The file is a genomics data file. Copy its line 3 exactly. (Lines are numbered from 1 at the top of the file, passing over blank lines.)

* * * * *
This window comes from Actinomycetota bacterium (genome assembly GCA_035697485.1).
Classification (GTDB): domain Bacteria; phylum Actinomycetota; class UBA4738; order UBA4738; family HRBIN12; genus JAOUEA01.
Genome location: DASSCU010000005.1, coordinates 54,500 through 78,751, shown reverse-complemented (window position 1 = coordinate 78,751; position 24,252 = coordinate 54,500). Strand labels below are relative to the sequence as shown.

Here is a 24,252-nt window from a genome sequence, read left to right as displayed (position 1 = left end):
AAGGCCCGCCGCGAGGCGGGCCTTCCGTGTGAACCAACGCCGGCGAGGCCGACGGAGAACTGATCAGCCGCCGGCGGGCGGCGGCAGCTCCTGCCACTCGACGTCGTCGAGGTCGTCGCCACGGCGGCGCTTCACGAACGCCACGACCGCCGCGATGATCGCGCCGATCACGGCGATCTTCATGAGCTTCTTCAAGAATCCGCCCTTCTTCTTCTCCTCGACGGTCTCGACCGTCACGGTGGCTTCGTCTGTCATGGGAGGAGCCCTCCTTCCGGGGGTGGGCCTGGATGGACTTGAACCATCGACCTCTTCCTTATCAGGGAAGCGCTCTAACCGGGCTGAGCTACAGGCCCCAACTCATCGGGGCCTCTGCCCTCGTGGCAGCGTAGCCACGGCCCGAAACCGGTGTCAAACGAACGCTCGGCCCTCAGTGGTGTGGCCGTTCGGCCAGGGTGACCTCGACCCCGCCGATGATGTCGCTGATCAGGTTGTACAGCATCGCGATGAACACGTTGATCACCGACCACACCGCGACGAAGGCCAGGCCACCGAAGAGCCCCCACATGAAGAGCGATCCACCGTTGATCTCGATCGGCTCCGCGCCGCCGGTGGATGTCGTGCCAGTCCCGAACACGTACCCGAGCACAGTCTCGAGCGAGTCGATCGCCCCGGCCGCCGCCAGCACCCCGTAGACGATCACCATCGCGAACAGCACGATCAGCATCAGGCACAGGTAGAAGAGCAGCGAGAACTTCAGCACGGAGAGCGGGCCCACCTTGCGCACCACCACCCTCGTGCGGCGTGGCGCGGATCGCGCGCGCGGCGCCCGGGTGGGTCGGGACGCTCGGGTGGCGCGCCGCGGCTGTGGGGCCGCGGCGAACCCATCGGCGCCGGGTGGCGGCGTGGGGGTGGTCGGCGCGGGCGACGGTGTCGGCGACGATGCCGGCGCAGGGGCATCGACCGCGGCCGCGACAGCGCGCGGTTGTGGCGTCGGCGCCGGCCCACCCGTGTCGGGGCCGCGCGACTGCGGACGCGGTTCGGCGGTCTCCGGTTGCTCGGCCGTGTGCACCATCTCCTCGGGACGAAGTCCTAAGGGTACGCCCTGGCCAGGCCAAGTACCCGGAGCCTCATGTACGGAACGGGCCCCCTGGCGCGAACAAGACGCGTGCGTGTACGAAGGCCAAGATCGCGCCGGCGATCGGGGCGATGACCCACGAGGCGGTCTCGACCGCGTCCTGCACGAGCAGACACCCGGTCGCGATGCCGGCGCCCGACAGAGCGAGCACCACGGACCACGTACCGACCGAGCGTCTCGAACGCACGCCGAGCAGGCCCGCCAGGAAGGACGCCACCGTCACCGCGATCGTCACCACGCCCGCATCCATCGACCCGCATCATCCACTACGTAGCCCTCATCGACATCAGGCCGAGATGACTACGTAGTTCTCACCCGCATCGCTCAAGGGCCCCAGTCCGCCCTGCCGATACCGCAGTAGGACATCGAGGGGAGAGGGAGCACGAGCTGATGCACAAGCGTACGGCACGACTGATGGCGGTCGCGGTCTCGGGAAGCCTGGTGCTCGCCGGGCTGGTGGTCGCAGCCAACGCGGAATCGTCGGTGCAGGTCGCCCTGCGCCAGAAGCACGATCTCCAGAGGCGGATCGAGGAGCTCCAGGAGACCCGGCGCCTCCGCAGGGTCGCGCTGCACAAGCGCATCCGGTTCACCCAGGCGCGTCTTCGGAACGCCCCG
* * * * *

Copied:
Genome location: DASSCU010000005.1, coordinates 54,500 through 78,751, shown reverse-complemented (window position 1 = coordinate 78,751; position 24,252 = coordinate 54,500). Strand labels below are relative to the sequence as shown.